Abstract Joannon-Bellows - The Relationship Between High School Mathematics Teacher’s Leadership Behavior and Students' Mathematics Anxiety

The Relationship Between High School Mathematics Teacher’s Leadership Behavior and Students' Mathematics Anxiety

Download a Printer Friendly Version (PDF)
 
TITLE: The Relationship Between High School Mathematics Teacher’s Leadership Behavior and Students' Mathematics Anxiety
 
RESEARCHER: Felicia Joannon-Bellows
College of Education, Nursing and Health Professions
University of Hartford
Doctoral Dissertation: July 1997

OBJECTIVE
To examine the extent students perceive their teachers to be credible leaders in the classroom and to determine the extent to which variations in students' reported mathematics anxiety levels are related to their perceptions of their teachers' leadership practices in high school mathematics classrooms.

METHODOLOGY
Data were gathered from 13 mathematics teachers, and 445 high school mathematics students using the Leadership Practices Inventory (LPI) and Suinn's (1988) Mathematics Anxiety Rating Scale for Adolescents. A Teacher Information Form, consisting of six open-ended questions, was also completed. The research sites were a public high school in New York and one in Connecticut, and all of the mathematics teachers at both schools voluntarily participated.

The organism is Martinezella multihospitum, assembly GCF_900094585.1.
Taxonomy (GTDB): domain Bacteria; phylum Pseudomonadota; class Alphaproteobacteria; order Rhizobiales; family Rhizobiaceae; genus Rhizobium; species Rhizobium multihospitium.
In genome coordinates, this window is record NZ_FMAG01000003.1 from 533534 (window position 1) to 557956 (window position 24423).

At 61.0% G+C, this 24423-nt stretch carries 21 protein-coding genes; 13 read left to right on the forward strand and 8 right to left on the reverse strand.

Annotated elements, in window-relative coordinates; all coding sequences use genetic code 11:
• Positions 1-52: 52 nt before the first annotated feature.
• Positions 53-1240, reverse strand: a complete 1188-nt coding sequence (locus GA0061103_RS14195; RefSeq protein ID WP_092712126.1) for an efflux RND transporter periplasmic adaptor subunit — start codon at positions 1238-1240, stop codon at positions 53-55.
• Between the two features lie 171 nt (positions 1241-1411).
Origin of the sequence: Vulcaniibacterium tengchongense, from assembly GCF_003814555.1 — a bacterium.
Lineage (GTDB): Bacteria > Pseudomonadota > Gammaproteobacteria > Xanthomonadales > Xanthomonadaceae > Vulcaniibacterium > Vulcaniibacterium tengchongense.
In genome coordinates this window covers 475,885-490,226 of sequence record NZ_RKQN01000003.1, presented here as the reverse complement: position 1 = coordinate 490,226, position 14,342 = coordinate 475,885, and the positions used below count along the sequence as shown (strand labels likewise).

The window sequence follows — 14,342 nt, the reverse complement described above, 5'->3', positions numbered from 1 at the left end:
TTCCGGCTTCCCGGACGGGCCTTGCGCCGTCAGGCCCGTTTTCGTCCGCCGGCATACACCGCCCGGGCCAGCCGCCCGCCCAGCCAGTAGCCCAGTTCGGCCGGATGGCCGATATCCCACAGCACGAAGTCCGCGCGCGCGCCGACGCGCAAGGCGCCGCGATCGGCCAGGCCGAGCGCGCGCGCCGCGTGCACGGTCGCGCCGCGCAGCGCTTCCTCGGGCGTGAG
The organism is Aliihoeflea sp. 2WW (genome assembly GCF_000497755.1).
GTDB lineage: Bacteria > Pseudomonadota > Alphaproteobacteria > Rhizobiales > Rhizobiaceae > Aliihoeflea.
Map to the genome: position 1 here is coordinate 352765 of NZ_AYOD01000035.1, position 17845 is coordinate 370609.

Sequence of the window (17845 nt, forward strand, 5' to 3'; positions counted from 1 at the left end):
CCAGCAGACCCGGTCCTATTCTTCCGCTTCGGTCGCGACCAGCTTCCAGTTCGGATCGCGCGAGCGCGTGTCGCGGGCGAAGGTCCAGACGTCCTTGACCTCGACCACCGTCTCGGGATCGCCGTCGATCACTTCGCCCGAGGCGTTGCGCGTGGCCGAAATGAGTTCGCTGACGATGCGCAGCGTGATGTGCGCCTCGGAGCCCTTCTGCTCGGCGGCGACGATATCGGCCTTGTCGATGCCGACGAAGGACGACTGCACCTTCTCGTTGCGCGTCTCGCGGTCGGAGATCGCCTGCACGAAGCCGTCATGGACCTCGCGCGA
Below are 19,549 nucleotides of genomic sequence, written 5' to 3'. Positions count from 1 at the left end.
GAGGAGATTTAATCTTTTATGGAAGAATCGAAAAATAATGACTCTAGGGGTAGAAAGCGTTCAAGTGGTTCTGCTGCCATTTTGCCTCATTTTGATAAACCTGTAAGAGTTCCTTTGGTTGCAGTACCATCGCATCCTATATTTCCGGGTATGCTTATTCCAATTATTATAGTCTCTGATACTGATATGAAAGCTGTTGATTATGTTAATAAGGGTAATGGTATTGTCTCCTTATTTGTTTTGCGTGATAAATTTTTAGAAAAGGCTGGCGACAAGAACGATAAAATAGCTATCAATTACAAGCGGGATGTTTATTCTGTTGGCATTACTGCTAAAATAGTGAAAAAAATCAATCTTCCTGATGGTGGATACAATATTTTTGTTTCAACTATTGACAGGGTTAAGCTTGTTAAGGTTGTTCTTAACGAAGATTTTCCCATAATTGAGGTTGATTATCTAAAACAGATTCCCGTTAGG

KEY FINDINGS
The teachers consistently considered themselves to be within the moderate to high range (in terms of percentile scores against the normative sample database) for each of the five leadership practices, indicating that “teachers perceived themselves to be effective leaders in the classroom” (p. 101). However, compared to perceptions of their students, 100% of the teachers were seen in the low to moderate range for each of the five leadership behaviors. Students who perceived their teachers to be challenging the process and inspiring a shared vision in the classroom were more likely to report higher levels of mathematics anxiety. No significant relationships were found for enabling, modeling, or encouraging.

“The results of this study indicate that teachers, as leaders in the classroom, are not perceived to be credible leaders by their student constituents. Furthermore, students who perceived their teachers to engage in the leadership behaviors of challenging and inspiring were more likely to report higher levels of mathematics anxiety in the classroom. This finding suggests that there is a significant relationship between students' perceptions of their teacher's leadership behavior and students' reported anxiety levels” (p. 128).

RELATED RESOURCES